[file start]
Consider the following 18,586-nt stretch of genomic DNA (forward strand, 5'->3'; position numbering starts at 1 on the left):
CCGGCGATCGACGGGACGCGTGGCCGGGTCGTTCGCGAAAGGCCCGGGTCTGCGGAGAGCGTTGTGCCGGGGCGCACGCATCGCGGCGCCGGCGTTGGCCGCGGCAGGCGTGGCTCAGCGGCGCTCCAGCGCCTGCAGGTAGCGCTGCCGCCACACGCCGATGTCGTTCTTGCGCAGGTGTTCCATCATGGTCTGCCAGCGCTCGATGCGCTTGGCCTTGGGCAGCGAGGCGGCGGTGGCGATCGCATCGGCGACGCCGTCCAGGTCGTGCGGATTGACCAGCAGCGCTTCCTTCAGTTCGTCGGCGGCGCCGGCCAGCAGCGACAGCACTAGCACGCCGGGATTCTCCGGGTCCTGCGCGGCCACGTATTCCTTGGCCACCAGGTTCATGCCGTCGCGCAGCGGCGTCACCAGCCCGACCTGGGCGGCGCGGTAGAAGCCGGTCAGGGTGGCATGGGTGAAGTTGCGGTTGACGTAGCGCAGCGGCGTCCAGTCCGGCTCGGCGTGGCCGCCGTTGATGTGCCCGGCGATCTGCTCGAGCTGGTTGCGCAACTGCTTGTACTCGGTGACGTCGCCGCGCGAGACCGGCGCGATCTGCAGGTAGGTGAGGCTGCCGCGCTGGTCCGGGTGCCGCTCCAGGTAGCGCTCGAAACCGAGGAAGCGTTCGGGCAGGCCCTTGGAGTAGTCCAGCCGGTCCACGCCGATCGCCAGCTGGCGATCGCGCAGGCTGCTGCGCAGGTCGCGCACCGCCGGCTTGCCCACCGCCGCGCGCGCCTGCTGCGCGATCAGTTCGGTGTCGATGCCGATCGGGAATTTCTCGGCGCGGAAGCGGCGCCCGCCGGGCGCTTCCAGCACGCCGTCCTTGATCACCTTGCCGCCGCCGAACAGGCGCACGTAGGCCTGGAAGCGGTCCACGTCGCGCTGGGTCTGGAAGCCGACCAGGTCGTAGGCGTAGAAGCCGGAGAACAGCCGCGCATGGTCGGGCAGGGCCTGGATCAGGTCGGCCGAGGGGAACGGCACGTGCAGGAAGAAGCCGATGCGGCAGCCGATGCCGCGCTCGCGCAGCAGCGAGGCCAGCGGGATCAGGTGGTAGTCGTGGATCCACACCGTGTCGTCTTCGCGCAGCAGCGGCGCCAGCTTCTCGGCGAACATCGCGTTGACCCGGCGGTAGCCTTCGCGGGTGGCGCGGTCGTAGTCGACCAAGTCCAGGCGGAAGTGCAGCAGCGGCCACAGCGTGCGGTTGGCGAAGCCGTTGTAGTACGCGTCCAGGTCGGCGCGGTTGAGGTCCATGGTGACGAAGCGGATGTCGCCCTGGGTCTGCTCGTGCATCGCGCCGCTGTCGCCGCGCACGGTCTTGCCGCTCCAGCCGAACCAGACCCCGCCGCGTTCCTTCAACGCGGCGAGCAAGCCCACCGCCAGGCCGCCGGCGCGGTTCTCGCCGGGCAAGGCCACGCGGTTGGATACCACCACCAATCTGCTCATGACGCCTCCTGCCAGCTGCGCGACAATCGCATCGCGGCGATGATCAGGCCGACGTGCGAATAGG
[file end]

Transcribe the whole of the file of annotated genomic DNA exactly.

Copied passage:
Consider the following 18,586-nt stretch of genomic DNA (forward strand, 5'->3'; position numbering starts at 1 on the left):
CCGGCGATCGACGGGACGCGTGGCCGGGTCGTTCGCGAAAGGCCCGGGTCTGCGGAGAGCGTTGTGCCGGGGCGCACGCATCGCGGCGCCGGCGTTGGCCGCGGCAGGCGTGGCTCAGCGGCGCTCCAGCGCCTGCAGGTAGCGCTGCCGCCACACGCCGATGTCGTTCTTGCGCAGGTGTTCCATCATGGTCTGCCAGCGCTCGATGCGCTTGGCCTTGGGCAGCGAGGCGGCGGTGGCGATCGCATCGGCGACGCCGTCCAGGTCGTGCGGATTGACCAGCAGCGCTTCCTTCAGTTCGTCGGCGGCGCCGGCCAGCAGCGACAGCACTAGCACGCCGGGATTCTCCGGGTCCTGCGCGGCCACGTATTCCTTGGCCACCAGGTTCATGCCGTCGCGCAGCGGCGTCACCAGCCCGACCTGGGCGGCGCGGTAGAAGCCGGTCAGGGTGGCATGGGTGAAGTTGCGGTTGACGTAGCGCAGCGGCGTCCAGTCCGGCTCGGCGTGGCCGCCGTTGATGTGCCCGGCGATCTGCTCGAGCTGGTTGCGCAACTGCTTGTACTCGGTGACGTCGCCGCGCGAGACCGGCGCGATCTGCAGGTAGGTGAGGCTGCCGCGCTGGTCCGGGTGCCGCTCCAGGTAGCGCTCGAAACCGAGGAAGCGTTCGGGCAGGCCCTTGGAGTAGTCCAGCCGGTCCACGCCGATCGCCAGCTGGCGATCGCGCAGGCTGCTGCGCAGGTCGCGCACCGCCGGCTTGCCCACCGCCGCGCGCGCCTGCTGCGCGATCAGTTCGGTGTCGATGCCGATCGGGAATTTCTCGGCGCGGAAGCGGCGCCCGCCGGGCGCTTCCAGCACGCCGTCCTTGATCACCTTGCCGCCGCCGAACAGGCGCACGTAGGCCTGGAAGCGGTCCACGTCGCGCTGGGTCTGGAAGCCGACCAGGTCGTAGGCGTAGAAGCCGGAGAACAGCCGCGCATGGTCGGGCAGGGCCTGGATCAGGTCGGCCGAGGGGAACGGCACGTGCAGGAAGAAGCCGATGCGGCAGCCGATGCCGCGCTCGCGCAGCAGCGAGGCCAGCGGGATCAGGTGGTAGTCGTGGATCCACACCGTGTCGTCTTCGCGCAGCAGCGGCGCCAGCTTCTCGGCGAACATCGCGTTGACCCGGCGGTAGCCTTCGCGGGTGGCGCGGTCGTAGTCGACCAAGTCCAGGCGGAAGTGCAGCAGCGGCCACAGCGTGCGGTTGGCGAAGCCGTTGTAGTACGCGTCCAGGTCGGCGCGGTTGAGGTCCATGGTGACGAAGCGGATGTCGCCCTGGGTCTGCTCGTGCATCGCGCCGCTGTCGCCGCGCACGGTCTTGCCGCTCCAGCCGAACCAGACCCCGCCGCGTTCCTTCAACGCGGCGAGCAAGCCCACCGCCAGGCCGCCGGCGCGGTTCTCGCCGGGCAAGGCCACGCGGTTGGATACCACCACCAATCTGCTCATGACGCCTCCTGCCAGCTGCGCGACAATCGCATCGCGGCGATGATCAGGCCGACGTGCGAATAGG